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McKittrick Hotel

  • Theater
  • Chelsea
  • price 4 of 4
  • Recommended

Time Out says

Named after the hotel in Alfred Hitchcock's Vertigo, this immersive complex (with more than 100 meticulously art-directed rooms) has been created to house the interactive-theater experience Sleep No More.

RECOMMENDED: 101 best things do in NYC


530 W 27th St
New York
Cross street:
between Tenth and Eleventh Aves
Subway: C, E to 23rd St; 1 to 28th St
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What’s on

Sleep No More

  • 4 out of 5 stars
  • Interactive

To untimely rip and paraphrase a line from Macbeth: Our eyes are made the fools of the other senses, or else worth all the rest. A multitude of searing sights crowd the spectator's gaze at the bedazzling and uncanny theater installation Sleep No More. Your sense of space and depth—already compromised by the half mask that audience members must don—is further blurred as you wend through more than 90 discrete spaces, ranging from a cloistral chapel to a vast ballroom floor. Directors Felix Barrett and Maxine Doyle, of the U.K. troupe Punchdrunk, have orchestrated a true astonishment, turning six warehouse floors and approximately 100,000 square feet into a purgatorial maze that blends images from the Scottish play with ones derived from Hitchcock movies—all liberally doused in a distinctly Stanley Kubrick eau de dislocated menace. An experiential, Choose Your Own Adventure project such as this depends on the pluck and instincts of the spectator. You can follow the mute dancers from one floor to the next, or wander aimlessly through empty spaces. I chose the latter, discovering a room lined with empty hospital beds; a leafless wood in which a nurse inside a thatched cottage nervously checks her pocket watch; an office full of apothecary vials and powders; and the ballroom, forested with pine trees screwed to rolling platforms (that would be Birnam Wood). A Shakespearean can walk about checking off visual allusions to the classic tragedy; the less lettered can just revel in the f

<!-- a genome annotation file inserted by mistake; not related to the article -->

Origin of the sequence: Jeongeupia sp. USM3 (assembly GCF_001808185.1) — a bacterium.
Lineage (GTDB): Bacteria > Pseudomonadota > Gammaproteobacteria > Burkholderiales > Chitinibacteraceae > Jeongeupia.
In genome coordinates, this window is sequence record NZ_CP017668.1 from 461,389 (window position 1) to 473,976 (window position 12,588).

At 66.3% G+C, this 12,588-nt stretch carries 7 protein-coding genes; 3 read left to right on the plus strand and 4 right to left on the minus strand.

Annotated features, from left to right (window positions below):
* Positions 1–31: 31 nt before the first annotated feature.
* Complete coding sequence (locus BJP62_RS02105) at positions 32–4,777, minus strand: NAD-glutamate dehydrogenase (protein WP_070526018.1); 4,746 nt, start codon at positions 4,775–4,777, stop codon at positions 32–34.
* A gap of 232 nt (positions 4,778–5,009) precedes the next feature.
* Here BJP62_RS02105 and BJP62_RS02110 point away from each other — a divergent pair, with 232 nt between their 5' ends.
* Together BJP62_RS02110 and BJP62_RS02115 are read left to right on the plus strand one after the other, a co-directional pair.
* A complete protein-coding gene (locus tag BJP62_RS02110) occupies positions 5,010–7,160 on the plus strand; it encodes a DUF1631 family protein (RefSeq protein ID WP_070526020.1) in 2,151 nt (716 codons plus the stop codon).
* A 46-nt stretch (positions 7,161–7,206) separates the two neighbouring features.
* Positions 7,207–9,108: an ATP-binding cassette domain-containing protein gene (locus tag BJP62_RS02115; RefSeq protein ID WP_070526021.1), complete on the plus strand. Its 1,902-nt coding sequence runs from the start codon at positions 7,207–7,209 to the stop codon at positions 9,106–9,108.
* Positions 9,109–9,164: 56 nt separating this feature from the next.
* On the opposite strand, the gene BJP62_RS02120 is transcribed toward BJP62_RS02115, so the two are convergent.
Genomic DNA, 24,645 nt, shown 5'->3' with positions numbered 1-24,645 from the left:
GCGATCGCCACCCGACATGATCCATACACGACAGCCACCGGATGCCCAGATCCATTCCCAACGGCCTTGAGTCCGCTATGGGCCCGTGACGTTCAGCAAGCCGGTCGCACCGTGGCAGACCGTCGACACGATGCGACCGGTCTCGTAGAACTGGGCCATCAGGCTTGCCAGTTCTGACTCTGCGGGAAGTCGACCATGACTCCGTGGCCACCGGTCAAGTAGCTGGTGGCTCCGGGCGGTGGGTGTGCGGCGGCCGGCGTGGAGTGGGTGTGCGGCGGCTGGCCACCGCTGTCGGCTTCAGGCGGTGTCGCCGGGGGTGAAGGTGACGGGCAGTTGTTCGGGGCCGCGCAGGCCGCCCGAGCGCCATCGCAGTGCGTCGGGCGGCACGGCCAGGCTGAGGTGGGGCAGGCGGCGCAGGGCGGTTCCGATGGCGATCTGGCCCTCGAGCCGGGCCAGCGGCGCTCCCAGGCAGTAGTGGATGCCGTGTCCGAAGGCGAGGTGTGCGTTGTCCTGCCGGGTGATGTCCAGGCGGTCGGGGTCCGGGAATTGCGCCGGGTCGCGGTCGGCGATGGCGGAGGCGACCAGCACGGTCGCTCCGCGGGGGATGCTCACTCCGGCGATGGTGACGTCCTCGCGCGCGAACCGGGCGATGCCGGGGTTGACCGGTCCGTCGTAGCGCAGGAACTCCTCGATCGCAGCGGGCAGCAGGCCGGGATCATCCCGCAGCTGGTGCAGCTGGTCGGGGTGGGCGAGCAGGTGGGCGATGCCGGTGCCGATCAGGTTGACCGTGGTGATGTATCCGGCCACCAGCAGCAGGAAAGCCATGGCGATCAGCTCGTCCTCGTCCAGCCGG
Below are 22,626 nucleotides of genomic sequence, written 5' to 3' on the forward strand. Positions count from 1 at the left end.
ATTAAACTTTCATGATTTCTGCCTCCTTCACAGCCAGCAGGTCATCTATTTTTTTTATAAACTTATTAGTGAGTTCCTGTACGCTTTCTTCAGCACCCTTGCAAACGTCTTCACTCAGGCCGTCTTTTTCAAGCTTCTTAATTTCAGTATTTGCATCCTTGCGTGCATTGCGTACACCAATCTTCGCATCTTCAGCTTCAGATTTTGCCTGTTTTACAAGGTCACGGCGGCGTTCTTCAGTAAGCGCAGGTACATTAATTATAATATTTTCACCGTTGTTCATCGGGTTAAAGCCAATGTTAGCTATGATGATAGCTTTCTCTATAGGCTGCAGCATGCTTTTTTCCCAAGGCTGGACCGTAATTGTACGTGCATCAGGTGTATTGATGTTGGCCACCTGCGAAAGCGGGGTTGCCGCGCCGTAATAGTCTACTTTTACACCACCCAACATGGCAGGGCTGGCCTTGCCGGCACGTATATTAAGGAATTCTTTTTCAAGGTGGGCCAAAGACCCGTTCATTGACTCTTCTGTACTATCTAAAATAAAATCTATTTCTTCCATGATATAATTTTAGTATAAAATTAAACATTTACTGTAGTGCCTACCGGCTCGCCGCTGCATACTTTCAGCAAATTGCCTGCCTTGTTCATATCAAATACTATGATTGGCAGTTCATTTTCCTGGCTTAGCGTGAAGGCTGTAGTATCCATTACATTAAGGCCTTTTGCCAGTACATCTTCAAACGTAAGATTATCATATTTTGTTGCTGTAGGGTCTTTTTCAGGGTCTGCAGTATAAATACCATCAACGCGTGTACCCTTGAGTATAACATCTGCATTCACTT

At the Illusionist's Table

  • 3 out of 5 stars
  • Circuses & magic

Scottish magician Scott Silven drops by the McKittrick Hotel for dinner, whiskey and light hocus-pocus in this elegant (and pricey) variation on dinner theater, which returns this fall after several previous hit runs. Audience members are seated around a large table, upstairs in the complex that also houses Sleep No More and Gallow Green. The story Silvan threads through his show is on the hokey side, and the magic is largely standard-issue mentalism. (There’s a lot of guessing what people have drawn on pads.) But it’s an enjoyable diversion overall; the intimate candlelit atmosphere, welcoming spirit and delicious food and drinks do the trick.

Monster: A Halloween Party at The McKittrick Hotel

  • Nightlife

We all have an inner party monster that likes to come out and play. And this Halloween, you’ll have the chance to unleash it at The McKittrick Hotel. “Monster: A Halloween Party” invites the monster within you to enjoy a live spectacle at The McKittrick Hotel that will unfold as you explore a forbidden dreamscape filled with monsters, myths, and acts ranging from intimate to epic in scale, according to the venue. As with every Halloween event at The McKittrick, you’re encouraged to dress as your inner monster (whatever that looks like) or in all black. You can get some inspiration on the hotel’s website (linked below). The stage is set for monsters of all shapes and sizes—the show is produced by Emursive and conceptualized and directed by Conor Doyle and Oliver Sayer, the founders of immersive creation studio, One Hundred, as well as dance artist and choreographer, Marla Phelan, who was the associate choreographer/director for Fiddler on the Roof’s Broadway touring company.  Book your tickets now for the most monstrous night of the year!

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